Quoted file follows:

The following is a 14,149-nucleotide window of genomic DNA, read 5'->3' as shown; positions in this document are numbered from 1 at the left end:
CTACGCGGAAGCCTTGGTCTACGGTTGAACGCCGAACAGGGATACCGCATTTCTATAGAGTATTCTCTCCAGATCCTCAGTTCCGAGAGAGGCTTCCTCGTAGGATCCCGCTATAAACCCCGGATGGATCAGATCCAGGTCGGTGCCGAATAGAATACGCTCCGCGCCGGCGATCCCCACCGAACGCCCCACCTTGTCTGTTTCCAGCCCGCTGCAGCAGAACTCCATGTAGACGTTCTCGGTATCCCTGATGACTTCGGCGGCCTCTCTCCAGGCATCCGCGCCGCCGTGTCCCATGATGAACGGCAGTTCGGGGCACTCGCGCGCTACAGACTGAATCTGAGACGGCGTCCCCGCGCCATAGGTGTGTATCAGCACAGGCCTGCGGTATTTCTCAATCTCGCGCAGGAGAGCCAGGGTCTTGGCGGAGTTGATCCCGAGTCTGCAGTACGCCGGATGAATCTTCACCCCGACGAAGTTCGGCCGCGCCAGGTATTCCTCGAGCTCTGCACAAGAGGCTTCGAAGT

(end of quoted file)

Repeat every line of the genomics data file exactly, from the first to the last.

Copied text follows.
The following is a 14,149-nucleotide window of genomic DNA, read 5'->3' as shown; positions in this document are numbered from 1 at the left end:
CTACGCGGAAGCCTTGGTCTACGGTTGAACGCCGAACAGGGATACCGCATTTCTATAGAGTATTCTCTCCAGATCCTCAGTTCCGAGAGAGGCTTCCTCGTAGGATCCCGCTATAAACCCCGGATGGATCAGATCCAGGTCGGTGCCGAATAGAATACGCTCCGCGCCGGCGATCCCCACCGAACGCCCCACCTTGTCTGTTTCCAGCCCGCTGCAGCAGAACTCCATGTAGACGTTCTCGGTATCCCTGATGACTTCGGCGGCCTCTCTCCAGGCATCCGCGCCGCCGTGTCCCATGATGAACGGCAGTTCGGGGCACTCGCGCGCTACAGACTGAATCTGAGACGGCGTCCCCGCGCCATAGGTGTGTATCAGCACAGGCCTGCGGTATTTCTCAATCTCGCGCAGGAGAGCCAGGGTCTTGGCGGAGTTGATCCCGAGTCTGCAGTACGCCGGATGAATCTTCACCCCGACGAAGTTCGGCCGCGCCAGGTATTCCTCGAGCTCTGCACAAGAGGCTTCGAAGT